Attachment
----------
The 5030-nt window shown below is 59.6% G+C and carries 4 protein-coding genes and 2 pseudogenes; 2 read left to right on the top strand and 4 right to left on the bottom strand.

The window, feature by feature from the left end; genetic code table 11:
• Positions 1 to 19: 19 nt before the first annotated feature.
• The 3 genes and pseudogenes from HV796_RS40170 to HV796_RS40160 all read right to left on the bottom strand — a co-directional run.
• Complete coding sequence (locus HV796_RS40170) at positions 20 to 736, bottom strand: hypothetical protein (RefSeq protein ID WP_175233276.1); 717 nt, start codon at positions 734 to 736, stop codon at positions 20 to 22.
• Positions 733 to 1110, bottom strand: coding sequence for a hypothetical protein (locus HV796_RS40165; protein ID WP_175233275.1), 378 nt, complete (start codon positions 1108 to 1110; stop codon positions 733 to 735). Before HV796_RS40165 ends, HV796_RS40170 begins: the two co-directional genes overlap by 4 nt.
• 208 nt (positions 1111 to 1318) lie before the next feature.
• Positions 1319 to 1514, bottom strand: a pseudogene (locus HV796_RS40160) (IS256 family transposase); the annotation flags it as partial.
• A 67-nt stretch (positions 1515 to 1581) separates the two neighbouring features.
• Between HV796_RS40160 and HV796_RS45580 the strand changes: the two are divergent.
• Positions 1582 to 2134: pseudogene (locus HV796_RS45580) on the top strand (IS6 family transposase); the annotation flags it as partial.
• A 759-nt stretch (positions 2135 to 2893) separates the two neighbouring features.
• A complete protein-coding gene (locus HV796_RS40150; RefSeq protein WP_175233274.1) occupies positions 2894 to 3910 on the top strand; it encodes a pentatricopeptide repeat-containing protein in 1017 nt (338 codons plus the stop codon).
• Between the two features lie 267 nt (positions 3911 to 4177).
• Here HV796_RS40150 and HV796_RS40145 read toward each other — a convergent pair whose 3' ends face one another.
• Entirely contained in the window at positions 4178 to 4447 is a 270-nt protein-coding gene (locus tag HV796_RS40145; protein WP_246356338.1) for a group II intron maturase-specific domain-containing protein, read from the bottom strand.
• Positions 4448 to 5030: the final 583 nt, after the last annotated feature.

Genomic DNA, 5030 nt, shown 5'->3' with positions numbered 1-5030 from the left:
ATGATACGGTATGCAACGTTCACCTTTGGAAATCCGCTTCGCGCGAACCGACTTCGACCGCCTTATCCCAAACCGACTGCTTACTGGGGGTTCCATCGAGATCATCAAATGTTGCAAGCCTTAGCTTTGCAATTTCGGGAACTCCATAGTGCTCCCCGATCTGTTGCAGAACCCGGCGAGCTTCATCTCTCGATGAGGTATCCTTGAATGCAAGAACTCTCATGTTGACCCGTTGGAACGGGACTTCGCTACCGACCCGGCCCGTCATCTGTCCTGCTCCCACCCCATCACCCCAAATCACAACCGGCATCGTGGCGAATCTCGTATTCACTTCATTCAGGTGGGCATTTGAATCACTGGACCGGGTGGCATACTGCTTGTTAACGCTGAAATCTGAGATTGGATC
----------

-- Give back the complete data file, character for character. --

The 5030-nt window shown below is 59.6% G+C and carries 4 protein-coding genes and 2 pseudogenes; 2 read left to right on the top strand and 4 right to left on the bottom strand.

The window, feature by feature from the left end; genetic code table 11:
• Positions 1 to 19: 19 nt before the first annotated feature.
• The 3 genes and pseudogenes from HV796_RS40170 to HV796_RS40160 all read right to left on the bottom strand — a co-directional run.
• Complete coding sequence (locus HV796_RS40170) at positions 20 to 736, bottom strand: hypothetical protein (RefSeq protein ID WP_175233276.1); 717 nt, start codon at positions 734 to 736, stop codon at positions 20 to 22.
• Positions 733 to 1110, bottom strand: coding sequence for a hypothetical protein (locus HV796_RS40165; protein ID WP_175233275.1), 378 nt, complete (start codon positions 1108 to 1110; stop codon positions 733 to 735). Before HV796_RS40165 ends, HV796_RS40170 begins: the two co-directional genes overlap by 4 nt.
• 208 nt (positions 1111 to 1318) lie before the next feature.
• Positions 1319 to 1514, bottom strand: a pseudogene (locus HV796_RS40160) (IS256 family transposase); the annotation flags it as partial.
• A 67-nt stretch (positions 1515 to 1581) separates the two neighbouring features.
• Between HV796_RS40160 and HV796_RS45580 the strand changes: the two are divergent.
• Positions 1582 to 2134: pseudogene (locus HV796_RS45580) on the top strand (IS6 family transposase); the annotation flags it as partial.
• A 759-nt stretch (positions 2135 to 2893) separates the two neighbouring features.
• A complete protein-coding gene (locus HV796_RS40150; RefSeq protein WP_175233274.1) occupies positions 2894 to 3910 on the top strand; it encodes a pentatricopeptide repeat-containing protein in 1017 nt (338 codons plus the stop codon).
• Between the two features lie 267 nt (positions 3911 to 4177).
• Here HV796_RS40150 and HV796_RS40145 read toward each other — a convergent pair whose 3' ends face one another.
• Entirely contained in the window at positions 4178 to 4447 is a 270-nt protein-coding gene (locus tag HV796_RS40145; protein WP_246356338.1) for a group II intron maturase-specific domain-containing protein, read from the bottom strand.
• Positions 4448 to 5030: the final 583 nt, after the last annotated feature.

Genomic DNA, 5030 nt, shown 5'->3' with positions numbered 1-5030 from the left:
ATGATACGGTATGCAACGTTCACCTTTGGAAATCCGCTTCGCGCGAACCGACTTCGACCGCCTTATCCCAAACCGACTGCTTACTGGGGGTTCCATCGAGATCATCAAATGTTGCAAGCCTTAGCTTTGCAATTTCGGGAACTCCATAGTGCTCCCCGATCTGTTGCAGAACCCGGCGAGCTTCATCTCTCGATGAGGTATCCTTGAATGCAAGAACTCTCATGTTGACCCGTTGGAACGGGACTTCGCTACCGACCCGGCCCGTCATCTGTCCTGCTCCCACCCCATCACCCCAAATCACAACCGGCATCGTGGCGAATCTCGTATTCACTTCATTCAGGTGGGCATTTGAATCACTGGACCGGGTGGCATACTGCTTGTTAACGCTGAAATCTGAGATTGGATC